Doris Day, Beloved Icon of Music and Film, Dead at 97
Doris Day, a household name who made her mark in music, film, and TV, going on to become one of the world's most beloved entertainers, has died. She was 97.
Her death was announced in a press release from her Doris Day Animal Foundation, which confirmed, "Day had been in excellent physical health for her age, until recently contracting a serious case of pneumonia, resulting in her death. She was surrounded by a few close friends as she passed."
Born Doris Mary Ann Kappelhoff on April 3, 1922, in Cincinnati, Ohio, the future star first cut a rug as part of a dancing duo in the '30s. A serious leg injury led her to discover, while recuperating and singing along to the day's hits, that she had a good voice, enough so that she soon landed a paid job on local radio.
Discovered by orchestra leader Barney Rapp — the man who suggested she go by Doris Day — she tasted national success with a dozen hit singles recorded with Les Brown, including the #1 smashes "Sentimental Journey" (1945) and "My Dreams Are Getting Better All the Time" (1945).
She transitioned to film with 1948's "Romance on the High Seas," establishing herself as a singing actress, one whose titular performance in the musical "Calamity Jane" (1953) was her personal favorite of all her film work.
"Young Man with a Horn" (1950) had shown could handle a dramatic role with aplomb, as did "Love Me or Leave Me" (1955), a biopic of singer Ruth Etting, and the Hitchcock classic "The Man Who Knew Too Much" (1956), in which she introduced her signature tune, the Oscar-winning "Que Sera, Sera (Whatever Will Be, Will Be)."
She was far more comfortable with innocent-with-a-wink romantic comedies, and was considered the queen of the form, most memorably in "The Pajama Game" (1958) and a series of collaborations with good friend Rock Hudson that played up her improbably (she was well into her thirties) virginal image: "Pillow Talk" (1959), for which she received her first and only Oscar nomination; "Lover Come Back" (1961); and "Send Me No Flowers" (1964). So effective was her girl-next-door act that Day was a top box-office draw of the early '60s, scoring with "That Touch of Mink" (1962) with Cary Grant; "Move Over, Darling" (1963) with James Garner, a film that had originally been meant for Marilyn Monroe prior to her untimely death; and "Do Not Disturb" (1965) with Rod Taylor.
In spite of her command of the box office, Day's "Suzy Creamcheese" persona became rapidly dated as the films of the '60s took a turn toward gritty realism and graphic sexuality — she missed her chance to be Mrs. Robinson in "The Graduate" (1967), turning her nose up at the film's "vulgar" script — and Day's film career ground to a halt with 1968's "With Six You Get Eggroll."
It was a jolt for the only female (Shirley Temple being the other) to be named the country's #1 box-office draw four times.
At this time, upon the death of third husband Martin Melcher, Day discovered that he had squandered her vast fortune, which led to a series of lawsuits that would drag on for decades. More immediately, she found she had been committed to a weekly TV series she did not wish to do, but made the best of it, carrying "The Doris Day Show" (1968-1973) through five uneven seasons.
She also starred in two TV specials.
After her series ended, so did her acting career — she never gave another performance. She did lend her voice to an episode of the series "The Governor & J.J." in 1970, but her only other major on-camera appearances — outside of sparse interviews — were hosting gigs related to her love of animals: "The Pet Set" (1971) and "Doris Day's Best Friends" (1985-1986). The latter became known as Rock Hudson's last TV appearance — he guested while visibly ill amid rumors he was dying of AIDS complications.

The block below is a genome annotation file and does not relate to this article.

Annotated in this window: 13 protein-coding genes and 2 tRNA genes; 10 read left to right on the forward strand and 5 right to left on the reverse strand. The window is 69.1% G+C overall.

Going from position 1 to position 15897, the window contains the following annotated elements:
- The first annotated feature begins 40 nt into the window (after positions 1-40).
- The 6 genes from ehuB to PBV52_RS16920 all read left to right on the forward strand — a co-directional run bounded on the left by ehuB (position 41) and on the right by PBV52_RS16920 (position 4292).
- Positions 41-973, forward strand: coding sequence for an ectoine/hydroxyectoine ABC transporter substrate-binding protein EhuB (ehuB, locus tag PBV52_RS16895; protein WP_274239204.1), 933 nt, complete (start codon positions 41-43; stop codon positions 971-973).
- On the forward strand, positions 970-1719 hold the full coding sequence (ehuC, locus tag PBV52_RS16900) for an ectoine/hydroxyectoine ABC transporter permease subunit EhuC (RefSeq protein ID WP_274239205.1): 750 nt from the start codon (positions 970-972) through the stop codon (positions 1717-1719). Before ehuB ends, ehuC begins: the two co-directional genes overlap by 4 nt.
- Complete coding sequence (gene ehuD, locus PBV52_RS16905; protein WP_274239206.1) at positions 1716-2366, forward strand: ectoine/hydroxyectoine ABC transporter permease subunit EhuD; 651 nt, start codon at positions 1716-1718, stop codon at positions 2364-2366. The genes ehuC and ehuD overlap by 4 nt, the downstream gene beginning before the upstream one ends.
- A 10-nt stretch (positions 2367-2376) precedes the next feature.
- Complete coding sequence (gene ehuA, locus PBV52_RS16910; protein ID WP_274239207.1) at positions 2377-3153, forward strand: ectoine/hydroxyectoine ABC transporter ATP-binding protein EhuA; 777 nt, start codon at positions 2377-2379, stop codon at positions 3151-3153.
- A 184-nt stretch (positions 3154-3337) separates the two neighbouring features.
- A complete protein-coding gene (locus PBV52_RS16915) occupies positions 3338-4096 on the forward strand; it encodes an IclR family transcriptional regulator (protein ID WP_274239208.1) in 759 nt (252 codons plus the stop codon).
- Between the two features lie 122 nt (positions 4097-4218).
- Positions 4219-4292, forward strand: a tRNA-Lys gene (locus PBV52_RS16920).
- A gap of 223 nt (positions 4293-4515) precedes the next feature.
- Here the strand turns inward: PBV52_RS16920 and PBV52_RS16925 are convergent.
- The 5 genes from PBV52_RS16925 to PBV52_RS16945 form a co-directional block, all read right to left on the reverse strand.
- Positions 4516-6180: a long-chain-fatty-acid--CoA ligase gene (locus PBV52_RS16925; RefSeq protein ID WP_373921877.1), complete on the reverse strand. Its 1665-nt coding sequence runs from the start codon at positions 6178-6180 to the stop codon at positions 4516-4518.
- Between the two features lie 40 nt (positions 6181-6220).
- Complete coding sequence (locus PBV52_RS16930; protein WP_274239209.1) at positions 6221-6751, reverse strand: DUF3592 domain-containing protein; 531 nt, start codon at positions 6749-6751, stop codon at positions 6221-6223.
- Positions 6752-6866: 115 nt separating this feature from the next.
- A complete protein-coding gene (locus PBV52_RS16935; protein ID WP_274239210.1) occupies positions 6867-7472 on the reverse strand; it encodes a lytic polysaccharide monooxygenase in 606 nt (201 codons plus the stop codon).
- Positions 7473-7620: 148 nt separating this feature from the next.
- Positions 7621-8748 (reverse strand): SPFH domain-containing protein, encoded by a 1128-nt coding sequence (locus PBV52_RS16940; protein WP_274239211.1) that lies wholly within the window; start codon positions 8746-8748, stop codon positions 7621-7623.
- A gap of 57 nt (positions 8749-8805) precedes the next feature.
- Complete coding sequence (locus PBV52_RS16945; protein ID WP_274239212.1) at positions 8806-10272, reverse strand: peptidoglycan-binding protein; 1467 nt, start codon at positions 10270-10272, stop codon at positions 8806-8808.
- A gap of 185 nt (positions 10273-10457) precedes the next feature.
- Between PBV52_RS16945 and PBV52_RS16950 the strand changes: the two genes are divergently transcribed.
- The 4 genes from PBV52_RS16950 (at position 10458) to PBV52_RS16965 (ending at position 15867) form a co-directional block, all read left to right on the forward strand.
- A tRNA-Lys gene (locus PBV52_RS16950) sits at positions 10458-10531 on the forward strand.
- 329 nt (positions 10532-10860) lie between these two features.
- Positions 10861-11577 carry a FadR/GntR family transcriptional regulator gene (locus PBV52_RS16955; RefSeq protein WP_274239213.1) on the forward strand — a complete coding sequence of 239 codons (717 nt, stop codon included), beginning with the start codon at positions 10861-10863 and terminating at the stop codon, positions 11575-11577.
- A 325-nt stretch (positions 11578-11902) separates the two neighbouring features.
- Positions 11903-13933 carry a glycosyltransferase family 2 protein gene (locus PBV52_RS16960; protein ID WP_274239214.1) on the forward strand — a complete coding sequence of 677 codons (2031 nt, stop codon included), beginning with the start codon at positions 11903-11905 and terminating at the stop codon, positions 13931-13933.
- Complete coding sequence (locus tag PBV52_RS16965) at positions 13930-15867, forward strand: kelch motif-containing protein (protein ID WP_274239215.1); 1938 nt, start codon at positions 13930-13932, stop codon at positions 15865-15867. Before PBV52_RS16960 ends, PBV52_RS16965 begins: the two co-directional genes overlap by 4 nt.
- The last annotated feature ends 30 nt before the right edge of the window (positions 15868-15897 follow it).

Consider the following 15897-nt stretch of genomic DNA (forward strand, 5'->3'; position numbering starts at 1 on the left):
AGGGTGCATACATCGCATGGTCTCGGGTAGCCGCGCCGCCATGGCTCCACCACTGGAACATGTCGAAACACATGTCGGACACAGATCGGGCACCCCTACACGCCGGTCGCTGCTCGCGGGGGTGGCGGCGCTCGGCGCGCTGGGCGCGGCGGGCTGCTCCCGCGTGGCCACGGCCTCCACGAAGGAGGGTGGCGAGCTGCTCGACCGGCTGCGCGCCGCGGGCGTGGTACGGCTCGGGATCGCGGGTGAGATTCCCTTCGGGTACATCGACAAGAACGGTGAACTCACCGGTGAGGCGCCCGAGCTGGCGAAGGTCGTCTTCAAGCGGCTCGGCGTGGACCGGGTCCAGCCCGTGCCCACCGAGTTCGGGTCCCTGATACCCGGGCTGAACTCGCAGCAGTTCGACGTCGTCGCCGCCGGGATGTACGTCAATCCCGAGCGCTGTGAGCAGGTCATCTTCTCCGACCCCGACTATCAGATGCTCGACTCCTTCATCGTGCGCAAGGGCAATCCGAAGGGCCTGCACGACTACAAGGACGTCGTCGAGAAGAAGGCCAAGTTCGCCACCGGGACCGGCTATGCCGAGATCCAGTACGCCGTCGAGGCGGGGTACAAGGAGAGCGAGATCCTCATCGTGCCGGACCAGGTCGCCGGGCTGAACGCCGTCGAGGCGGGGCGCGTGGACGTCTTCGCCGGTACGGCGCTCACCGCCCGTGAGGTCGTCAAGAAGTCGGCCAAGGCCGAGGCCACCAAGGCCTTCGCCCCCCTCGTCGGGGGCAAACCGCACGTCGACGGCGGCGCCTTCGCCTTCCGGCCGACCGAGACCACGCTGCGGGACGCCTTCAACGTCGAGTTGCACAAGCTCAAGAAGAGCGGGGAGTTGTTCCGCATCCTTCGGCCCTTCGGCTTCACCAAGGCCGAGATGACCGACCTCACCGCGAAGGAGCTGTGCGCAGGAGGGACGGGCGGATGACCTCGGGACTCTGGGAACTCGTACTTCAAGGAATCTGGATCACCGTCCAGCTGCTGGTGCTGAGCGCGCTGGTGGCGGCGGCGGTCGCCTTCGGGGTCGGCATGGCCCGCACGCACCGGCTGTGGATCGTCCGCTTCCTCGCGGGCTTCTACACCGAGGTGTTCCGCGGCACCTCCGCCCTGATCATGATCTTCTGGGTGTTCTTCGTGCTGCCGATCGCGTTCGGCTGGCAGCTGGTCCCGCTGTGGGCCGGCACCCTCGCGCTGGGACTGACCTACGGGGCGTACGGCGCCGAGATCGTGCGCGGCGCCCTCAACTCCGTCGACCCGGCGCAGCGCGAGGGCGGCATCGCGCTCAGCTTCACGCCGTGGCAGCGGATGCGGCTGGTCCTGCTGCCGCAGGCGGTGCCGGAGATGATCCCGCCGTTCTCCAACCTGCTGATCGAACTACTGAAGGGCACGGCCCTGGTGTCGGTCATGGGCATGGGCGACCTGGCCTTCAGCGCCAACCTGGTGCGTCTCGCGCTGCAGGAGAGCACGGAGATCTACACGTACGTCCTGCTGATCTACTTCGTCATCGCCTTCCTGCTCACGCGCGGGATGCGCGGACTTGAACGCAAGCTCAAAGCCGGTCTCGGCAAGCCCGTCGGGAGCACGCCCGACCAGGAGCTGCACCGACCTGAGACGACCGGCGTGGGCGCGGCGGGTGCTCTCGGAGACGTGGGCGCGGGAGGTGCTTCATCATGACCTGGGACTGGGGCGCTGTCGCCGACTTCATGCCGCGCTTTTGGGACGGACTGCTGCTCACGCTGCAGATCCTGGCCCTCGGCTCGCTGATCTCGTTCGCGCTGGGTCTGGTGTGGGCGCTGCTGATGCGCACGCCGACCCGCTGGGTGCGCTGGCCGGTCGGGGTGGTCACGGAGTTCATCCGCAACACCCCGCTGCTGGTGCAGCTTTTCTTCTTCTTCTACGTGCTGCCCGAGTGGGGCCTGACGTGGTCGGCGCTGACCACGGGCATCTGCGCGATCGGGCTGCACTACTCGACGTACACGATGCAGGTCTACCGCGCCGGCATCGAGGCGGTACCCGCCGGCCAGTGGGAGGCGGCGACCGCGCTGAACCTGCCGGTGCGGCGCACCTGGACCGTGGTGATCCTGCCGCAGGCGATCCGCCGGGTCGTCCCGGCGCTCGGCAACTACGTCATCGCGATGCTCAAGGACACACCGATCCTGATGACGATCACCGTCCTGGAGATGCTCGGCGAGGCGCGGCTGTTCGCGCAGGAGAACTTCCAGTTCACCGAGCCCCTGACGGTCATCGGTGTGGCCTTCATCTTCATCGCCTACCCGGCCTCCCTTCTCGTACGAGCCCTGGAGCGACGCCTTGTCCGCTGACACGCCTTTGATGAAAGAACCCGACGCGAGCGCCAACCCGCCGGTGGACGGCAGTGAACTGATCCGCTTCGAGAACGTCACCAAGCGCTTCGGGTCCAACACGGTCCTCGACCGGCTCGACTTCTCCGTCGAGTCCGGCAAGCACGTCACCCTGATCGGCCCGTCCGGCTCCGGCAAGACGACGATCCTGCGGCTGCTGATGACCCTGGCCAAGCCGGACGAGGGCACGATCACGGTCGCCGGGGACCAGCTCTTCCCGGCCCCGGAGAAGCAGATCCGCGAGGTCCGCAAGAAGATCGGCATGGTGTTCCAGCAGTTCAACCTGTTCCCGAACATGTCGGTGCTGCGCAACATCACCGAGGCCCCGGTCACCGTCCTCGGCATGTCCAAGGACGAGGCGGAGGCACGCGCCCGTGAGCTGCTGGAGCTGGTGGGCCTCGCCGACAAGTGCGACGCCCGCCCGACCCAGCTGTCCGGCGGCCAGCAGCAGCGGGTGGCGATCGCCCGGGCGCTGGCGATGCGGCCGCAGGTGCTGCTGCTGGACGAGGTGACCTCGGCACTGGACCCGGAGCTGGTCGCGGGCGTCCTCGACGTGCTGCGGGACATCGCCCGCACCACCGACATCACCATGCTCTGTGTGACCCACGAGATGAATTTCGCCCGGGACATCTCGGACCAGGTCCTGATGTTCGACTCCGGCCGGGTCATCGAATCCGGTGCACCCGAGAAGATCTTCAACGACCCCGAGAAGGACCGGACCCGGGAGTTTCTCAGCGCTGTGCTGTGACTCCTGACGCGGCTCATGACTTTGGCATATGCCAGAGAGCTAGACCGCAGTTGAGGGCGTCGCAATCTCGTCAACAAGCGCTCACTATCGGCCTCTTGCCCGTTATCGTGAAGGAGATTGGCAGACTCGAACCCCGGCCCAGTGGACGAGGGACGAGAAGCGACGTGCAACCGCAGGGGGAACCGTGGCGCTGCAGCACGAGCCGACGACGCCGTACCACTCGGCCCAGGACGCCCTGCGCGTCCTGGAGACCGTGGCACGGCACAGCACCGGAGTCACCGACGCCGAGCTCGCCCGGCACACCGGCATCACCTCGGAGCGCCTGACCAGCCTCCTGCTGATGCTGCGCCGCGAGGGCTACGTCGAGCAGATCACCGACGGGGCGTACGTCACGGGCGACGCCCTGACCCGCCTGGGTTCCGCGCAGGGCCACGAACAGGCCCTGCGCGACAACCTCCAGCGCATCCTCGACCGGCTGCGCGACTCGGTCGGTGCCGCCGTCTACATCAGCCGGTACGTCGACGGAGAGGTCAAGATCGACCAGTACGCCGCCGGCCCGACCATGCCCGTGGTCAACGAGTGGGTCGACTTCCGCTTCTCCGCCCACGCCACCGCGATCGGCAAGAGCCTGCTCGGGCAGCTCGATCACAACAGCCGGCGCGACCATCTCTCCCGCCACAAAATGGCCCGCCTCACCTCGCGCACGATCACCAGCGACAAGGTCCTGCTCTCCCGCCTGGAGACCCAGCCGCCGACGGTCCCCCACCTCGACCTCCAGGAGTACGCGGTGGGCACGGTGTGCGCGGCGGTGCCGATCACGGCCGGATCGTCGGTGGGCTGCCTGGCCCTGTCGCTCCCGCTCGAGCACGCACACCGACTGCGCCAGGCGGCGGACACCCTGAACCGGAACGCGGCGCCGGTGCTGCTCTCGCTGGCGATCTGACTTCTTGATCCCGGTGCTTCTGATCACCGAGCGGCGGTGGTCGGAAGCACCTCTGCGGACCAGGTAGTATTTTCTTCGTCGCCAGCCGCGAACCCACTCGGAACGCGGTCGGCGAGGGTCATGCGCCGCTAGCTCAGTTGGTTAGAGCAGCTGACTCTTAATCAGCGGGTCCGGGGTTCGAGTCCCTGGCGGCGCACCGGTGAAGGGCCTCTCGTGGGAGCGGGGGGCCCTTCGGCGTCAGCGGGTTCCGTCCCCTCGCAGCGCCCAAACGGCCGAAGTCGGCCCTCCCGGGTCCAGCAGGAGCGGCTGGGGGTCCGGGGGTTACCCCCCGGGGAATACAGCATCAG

Day published a frank memoir, "Doris Day: Her Own Story," in 1975 and promoted it by questioning why she was always put forth as "the world's oldest virgin," considering her love life, but as always, seemed to take matters of image in stride. She also said in the book, written with A.E. Hotchner, "I have never found in a human being loyalty comparable to that of any pet."
In recent years, Day made headlines for admitting she was really 95, not 93, in 2017, claiming never to have known her true birth year was 1922. She made a habit of appearing on the balcony of her home in Carmel-by-the-Sea — the same place where she co-owned the Cypress Inn — where she would wave to gathered fans on the occasion of her birthday. In 2014, she shocked attendees of a birthday tribute meant to raise funds for her animal foundation by making an unscheduled appearance and posing for photos.
A recipient of the Presidential Medal of Freedom in 2004, Day was often discussed as a potential honorary Oscar recipient, but she steadfastly refused to appear at the ceremony to collect the theoretical honor.
Just a month ago, Day granted a phone interview to THR as she turned 97, summing up her legacy in film by saying, "I enjoyed working and always tried to do the best job I could with every role. I'm thrilled to know that people are still watching my films and are uplifted by them."
Day was married four times, the last marriage ending in divorce in 1981. She was predeceased by her son, Terry Melcher, in 2004.
She was remembered by scores of entertainment figures this morning on Twitter:
This morning I was saddened to learn that Doris Day who starred in a film I had written "The Thrill Of It All" had passed away at 97. Just a week ago, I contacted her and welcomed her to the 97 Year Actor's Club.
For those of us in my generation, Doris Day was synonymous with Hollywood icon. She would no doubt remind us, upon this day of her passing, “Que sera sera,” but we will miss her dearly anyway. Rest now in our hearts forever, Ms. Day.